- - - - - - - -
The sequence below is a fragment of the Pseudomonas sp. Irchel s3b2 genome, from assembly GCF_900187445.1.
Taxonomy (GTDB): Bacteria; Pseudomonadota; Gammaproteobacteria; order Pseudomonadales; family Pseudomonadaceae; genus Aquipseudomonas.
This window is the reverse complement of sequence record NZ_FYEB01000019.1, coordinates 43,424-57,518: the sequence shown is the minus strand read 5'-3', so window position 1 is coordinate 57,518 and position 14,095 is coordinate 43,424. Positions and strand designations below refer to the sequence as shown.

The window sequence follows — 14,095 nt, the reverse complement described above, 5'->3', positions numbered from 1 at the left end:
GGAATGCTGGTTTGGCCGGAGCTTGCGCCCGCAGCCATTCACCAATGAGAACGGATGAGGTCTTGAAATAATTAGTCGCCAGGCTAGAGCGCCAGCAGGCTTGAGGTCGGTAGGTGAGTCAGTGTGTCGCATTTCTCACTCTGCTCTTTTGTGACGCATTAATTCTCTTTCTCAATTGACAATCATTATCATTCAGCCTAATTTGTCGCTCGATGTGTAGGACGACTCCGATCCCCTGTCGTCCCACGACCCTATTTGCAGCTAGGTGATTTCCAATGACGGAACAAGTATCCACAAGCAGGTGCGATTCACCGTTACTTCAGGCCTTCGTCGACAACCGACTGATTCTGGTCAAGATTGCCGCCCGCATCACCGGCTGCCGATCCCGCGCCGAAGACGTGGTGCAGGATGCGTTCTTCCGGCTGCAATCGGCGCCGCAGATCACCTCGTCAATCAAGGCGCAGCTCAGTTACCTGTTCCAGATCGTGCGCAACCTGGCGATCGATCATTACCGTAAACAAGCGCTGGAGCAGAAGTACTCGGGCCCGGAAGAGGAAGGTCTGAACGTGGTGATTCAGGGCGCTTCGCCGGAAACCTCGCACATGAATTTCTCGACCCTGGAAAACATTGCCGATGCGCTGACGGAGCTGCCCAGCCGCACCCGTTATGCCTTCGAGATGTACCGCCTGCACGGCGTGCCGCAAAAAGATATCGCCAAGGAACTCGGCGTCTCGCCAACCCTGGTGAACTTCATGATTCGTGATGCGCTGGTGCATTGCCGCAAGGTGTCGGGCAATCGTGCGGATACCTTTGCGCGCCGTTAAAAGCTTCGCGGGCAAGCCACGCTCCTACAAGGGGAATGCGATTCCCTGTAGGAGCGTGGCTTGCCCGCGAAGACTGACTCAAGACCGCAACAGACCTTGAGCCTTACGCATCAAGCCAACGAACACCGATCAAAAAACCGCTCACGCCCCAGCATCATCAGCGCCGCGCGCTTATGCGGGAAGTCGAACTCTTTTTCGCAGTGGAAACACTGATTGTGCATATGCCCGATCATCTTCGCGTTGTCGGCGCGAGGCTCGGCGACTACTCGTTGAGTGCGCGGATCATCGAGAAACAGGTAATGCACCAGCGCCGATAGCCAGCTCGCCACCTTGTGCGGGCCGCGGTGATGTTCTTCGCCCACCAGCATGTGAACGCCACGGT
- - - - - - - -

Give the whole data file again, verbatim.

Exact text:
The sequence below is a fragment of the Pseudomonas sp. Irchel s3b2 genome, from assembly GCF_900187445.1.
Taxonomy (GTDB): Bacteria; Pseudomonadota; Gammaproteobacteria; order Pseudomonadales; family Pseudomonadaceae; genus Aquipseudomonas.
This window is the reverse complement of sequence record NZ_FYEB01000019.1, coordinates 43,424-57,518: the sequence shown is the minus strand read 5'-3', so window position 1 is coordinate 57,518 and position 14,095 is coordinate 43,424. Positions and strand designations below refer to the sequence as shown.

The window sequence follows — 14,095 nt, the reverse complement described above, 5'->3', positions numbered from 1 at the left end:
GGAATGCTGGTTTGGCCGGAGCTTGCGCCCGCAGCCATTCACCAATGAGAACGGATGAGGTCTTGAAATAATTAGTCGCCAGGCTAGAGCGCCAGCAGGCTTGAGGTCGGTAGGTGAGTCAGTGTGTCGCATTTCTCACTCTGCTCTTTTGTGACGCATTAATTCTCTTTCTCAATTGACAATCATTATCATTCAGCCTAATTTGTCGCTCGATGTGTAGGACGACTCCGATCCCCTGTCGTCCCACGACCCTATTTGCAGCTAGGTGATTTCCAATGACGGAACAAGTATCCACAAGCAGGTGCGATTCACCGTTACTTCAGGCCTTCGTCGACAACCGACTGATTCTGGTCAAGATTGCCGCCCGCATCACCGGCTGCCGATCCCGCGCCGAAGACGTGGTGCAGGATGCGTTCTTCCGGCTGCAATCGGCGCCGCAGATCACCTCGTCAATCAAGGCGCAGCTCAGTTACCTGTTCCAGATCGTGCGCAACCTGGCGATCGATCATTACCGTAAACAAGCGCTGGAGCAGAAGTACTCGGGCCCGGAAGAGGAAGGTCTGAACGTGGTGATTCAGGGCGCTTCGCCGGAAACCTCGCACATGAATTTCTCGACCCTGGAAAACATTGCCGATGCGCTGACGGAGCTGCCCAGCCGCACCCGTTATGCCTTCGAGATGTACCGCCTGCACGGCGTGCCGCAAAAAGATATCGCCAAGGAACTCGGCGTCTCGCCAACCCTGGTGAACTTCATGATTCGTGATGCGCTGGTGCATTGCCGCAAGGTGTCGGGCAATCGTGCGGATACCTTTGCGCGCCGTTAAAAGCTTCGCGGGCAAGCCACGCTCCTACAAGGGGAATGCGATTCCCTGTAGGAGCGTGGCTTGCCCGCGAAGACTGACTCAAGACCGCAACAGACCTTGAGCCTTACGCATCAAGCCAACGAACACCGATCAAAAAACCGCTCACGCCCCAGCATCATCAGCGCCGCGCGCTTATGCGGGAAGTCGAACTCTTTTTCGCAGTGGAAACACTGATTGTGCATATGCCCGATCATCTTCGCGTTGTCGGCGCGAGGCTCGGCGACTACTCGTTGAGTGCGCGGATCATCGAGAAACAGGTAATGCACCAGCGCCGATAGCCAGCTCGCCACCTTGTGCGGGCCGCGGTGATGTTCTTCGCCCACCAGCATGTGAACGCCACGGT